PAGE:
Impact of Morocco earthquake worsened by old construction methods

Emergency workers carry a dead body, in the aftermath of a deadly earthquake, in Amizmiz, Morocco, September 10, 2023. REUTERS/Nacho Doc

The effects of the earthquake that occurred in Morocco on 8 September were made worse due to the traditional construction methods used in most of the buildings, according to industry experts.

The epicentre of the devastating earthquake was in the High Atlas Mountains, about 71km south-west of Marrakesh. This area doesn’t usually have a lot of earthquakes compared to other places near the edges of tectonic plates.

At the time of writing, it was estimated that over 2,100 people have lost their life and over 2,400 people have been injured. It is Morocco’s worst earthquake in more than sixty years.

Ziggy Lubkowski, Associate Director and seismic design expert at Arup, said, “Our thoughts are with the families impacted by this tragic event. This is the most devastating earthquake in the region since the 1960 Agadir event which resulted in 12,000 to 15,000 fatalities.

“The epicentre was located between Agadir and Marrakesh at the southern end of the Atlas Mountains therefore both cities were spared the full impact of ground shaking. The use of brick and adobe as a building material for residential properties will probably lead to a number of collapses. Unfortunately brick and adobe structures are very susceptible to earthquake shaking, due to their brittle nature.”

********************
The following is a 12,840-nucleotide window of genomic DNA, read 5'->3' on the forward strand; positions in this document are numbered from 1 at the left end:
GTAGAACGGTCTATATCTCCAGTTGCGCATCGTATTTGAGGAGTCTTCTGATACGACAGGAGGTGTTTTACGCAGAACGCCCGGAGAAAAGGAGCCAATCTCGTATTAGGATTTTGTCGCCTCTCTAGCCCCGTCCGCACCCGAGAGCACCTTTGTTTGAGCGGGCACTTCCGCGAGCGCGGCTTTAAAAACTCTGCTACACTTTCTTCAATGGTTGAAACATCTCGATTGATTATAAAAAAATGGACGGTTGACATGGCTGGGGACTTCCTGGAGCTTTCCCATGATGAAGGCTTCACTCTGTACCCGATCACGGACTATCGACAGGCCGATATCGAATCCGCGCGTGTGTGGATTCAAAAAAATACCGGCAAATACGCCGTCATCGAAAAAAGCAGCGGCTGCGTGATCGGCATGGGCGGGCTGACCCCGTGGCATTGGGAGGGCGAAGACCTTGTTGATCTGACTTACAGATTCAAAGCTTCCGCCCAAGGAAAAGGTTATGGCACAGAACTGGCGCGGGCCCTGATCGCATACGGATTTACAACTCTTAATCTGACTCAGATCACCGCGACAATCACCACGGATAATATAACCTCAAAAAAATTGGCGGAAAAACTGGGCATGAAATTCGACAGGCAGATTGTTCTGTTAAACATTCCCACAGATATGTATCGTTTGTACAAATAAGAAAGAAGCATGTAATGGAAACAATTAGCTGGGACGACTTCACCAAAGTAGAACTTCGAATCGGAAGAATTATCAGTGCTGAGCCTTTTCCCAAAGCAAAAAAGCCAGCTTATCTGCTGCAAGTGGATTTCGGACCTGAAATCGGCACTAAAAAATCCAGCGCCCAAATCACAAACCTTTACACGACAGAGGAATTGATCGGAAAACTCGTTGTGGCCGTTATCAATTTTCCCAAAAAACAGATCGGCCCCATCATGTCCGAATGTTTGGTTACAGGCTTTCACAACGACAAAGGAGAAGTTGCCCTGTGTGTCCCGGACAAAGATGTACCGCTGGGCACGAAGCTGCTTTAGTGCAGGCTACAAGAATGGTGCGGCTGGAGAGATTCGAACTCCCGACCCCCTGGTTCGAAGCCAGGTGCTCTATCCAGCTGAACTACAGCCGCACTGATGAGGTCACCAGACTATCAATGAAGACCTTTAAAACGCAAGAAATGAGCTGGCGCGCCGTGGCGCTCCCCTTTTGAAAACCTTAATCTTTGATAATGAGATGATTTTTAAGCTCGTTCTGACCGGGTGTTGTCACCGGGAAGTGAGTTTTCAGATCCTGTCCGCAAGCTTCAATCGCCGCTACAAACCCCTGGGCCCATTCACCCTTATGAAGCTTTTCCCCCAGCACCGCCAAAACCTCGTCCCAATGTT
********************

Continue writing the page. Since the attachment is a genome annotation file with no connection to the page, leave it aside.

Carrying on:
In a news report in NorthEastern Global News, Mehrdad Sasani, a professor of civil and environmental engineering at Northeastern University, US, was quoted as saying, “The most important problem here is that in that region, mud-brick construction and unreinforced masonry construction seems to be prevalent, and they fail when earthquakes come.

“We have seen that (failure) in the past, over and over again,” Sasani said. “It’s unfortunate – it’s a societal, economic and technical problem – and we will see repetitive problems where earthquakes will cause such damage.”

Jesús Galindo-Zaldivar, who has been carrying out research on the formation of the Atlas mountains and the geology, told Reuters Connect that, “The best way to minimise earthquake damage is to improve seismic building design codes to withstand the highest possible seismic activity. This will help buildings and other structures hold up better against strong shaking. In addition, it’s crucial that traditional homes and rock constructions in mountain villages be reinforced to prevent future disasters.

“New constructions must be tested and designed cheaply and efficiently, respecting new seismic building standards.”

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